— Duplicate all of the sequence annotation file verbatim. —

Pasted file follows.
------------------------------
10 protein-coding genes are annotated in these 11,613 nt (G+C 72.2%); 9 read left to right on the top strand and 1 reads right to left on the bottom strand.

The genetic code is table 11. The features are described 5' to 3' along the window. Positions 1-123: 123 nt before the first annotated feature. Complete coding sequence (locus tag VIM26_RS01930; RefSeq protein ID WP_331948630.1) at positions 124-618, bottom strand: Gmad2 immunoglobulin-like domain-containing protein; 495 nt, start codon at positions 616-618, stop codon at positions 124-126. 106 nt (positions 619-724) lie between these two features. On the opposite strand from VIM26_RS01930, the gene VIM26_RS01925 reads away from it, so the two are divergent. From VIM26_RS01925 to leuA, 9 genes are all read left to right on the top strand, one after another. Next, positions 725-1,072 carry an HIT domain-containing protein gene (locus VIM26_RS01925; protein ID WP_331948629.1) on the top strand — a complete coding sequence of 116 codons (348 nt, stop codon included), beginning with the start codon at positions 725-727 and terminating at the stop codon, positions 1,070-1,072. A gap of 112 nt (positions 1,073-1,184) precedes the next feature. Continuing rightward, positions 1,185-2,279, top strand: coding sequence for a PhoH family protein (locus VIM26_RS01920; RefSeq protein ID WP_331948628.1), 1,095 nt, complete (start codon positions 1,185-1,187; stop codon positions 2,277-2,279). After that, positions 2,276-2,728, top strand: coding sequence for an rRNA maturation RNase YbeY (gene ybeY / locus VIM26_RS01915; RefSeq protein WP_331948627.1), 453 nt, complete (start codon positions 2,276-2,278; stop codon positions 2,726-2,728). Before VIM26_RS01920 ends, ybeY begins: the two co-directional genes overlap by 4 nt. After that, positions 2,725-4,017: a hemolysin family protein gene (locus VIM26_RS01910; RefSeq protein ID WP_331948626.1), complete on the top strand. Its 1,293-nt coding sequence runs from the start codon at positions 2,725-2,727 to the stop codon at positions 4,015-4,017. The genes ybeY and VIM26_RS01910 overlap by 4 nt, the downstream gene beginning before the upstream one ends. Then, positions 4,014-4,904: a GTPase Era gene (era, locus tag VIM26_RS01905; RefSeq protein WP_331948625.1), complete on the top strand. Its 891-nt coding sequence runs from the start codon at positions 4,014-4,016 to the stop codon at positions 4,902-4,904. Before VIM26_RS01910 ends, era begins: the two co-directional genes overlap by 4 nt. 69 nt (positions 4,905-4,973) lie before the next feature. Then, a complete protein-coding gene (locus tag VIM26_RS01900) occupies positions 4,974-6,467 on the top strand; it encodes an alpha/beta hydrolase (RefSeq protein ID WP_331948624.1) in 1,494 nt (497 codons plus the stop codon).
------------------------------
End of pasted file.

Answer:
10 protein-coding genes are annotated in these 11,613 nt (G+C 72.2%); 9 read left to right on the top strand and 1 reads right to left on the bottom strand.

The genetic code is table 11. The features are described 5' to 3' along the window. Positions 1-123: 123 nt before the first annotated feature. Complete coding sequence (locus tag VIM26_RS01930; RefSeq protein ID WP_331948630.1) at positions 124-618, bottom strand: Gmad2 immunoglobulin-like domain-containing protein; 495 nt, start codon at positions 616-618, stop codon at positions 124-126. 106 nt (positions 619-724) lie between these two features. On the opposite strand from VIM26_RS01930, the gene VIM26_RS01925 reads away from it, so the two are divergent. From VIM26_RS01925 to leuA, 9 genes are all read left to right on the top strand, one after another. Next, positions 725-1,072 carry an HIT domain-containing protein gene (locus VIM26_RS01925; protein ID WP_331948629.1) on the top strand — a complete coding sequence of 116 codons (348 nt, stop codon included), beginning with the start codon at positions 725-727 and terminating at the stop codon, positions 1,070-1,072. A gap of 112 nt (positions 1,073-1,184) precedes the next feature. Continuing rightward, positions 1,185-2,279, top strand: coding sequence for a PhoH family protein (locus VIM26_RS01920; RefSeq protein ID WP_331948628.1), 1,095 nt, complete (start codon positions 1,185-1,187; stop codon positions 2,277-2,279). After that, positions 2,276-2,728, top strand: coding sequence for an rRNA maturation RNase YbeY (gene ybeY / locus VIM26_RS01915; RefSeq protein WP_331948627.1), 453 nt, complete (start codon positions 2,276-2,278; stop codon positions 2,726-2,728). Before VIM26_RS01920 ends, ybeY begins: the two co-directional genes overlap by 4 nt. After that, positions 2,725-4,017: a hemolysin family protein gene (locus VIM26_RS01910; RefSeq protein ID WP_331948626.1), complete on the top strand. Its 1,293-nt coding sequence runs from the start codon at positions 2,725-2,727 to the stop codon at positions 4,015-4,017. The genes ybeY and VIM26_RS01910 overlap by 4 nt, the downstream gene beginning before the upstream one ends. Then, positions 4,014-4,904: a GTPase Era gene (era, locus tag VIM26_RS01905; RefSeq protein WP_331948625.1), complete on the top strand. Its 891-nt coding sequence runs from the start codon at positions 4,014-4,016 to the stop codon at positions 4,902-4,904. Before VIM26_RS01910 ends, era begins: the two co-directional genes overlap by 4 nt. 69 nt (positions 4,905-4,973) lie before the next feature. Then, a complete protein-coding gene (locus tag VIM26_RS01900) occupies positions 4,974-6,467 on the top strand; it encodes an alpha/beta hydrolase (RefSeq protein ID WP_331948624.1) in 1,494 nt (497 codons plus the stop codon).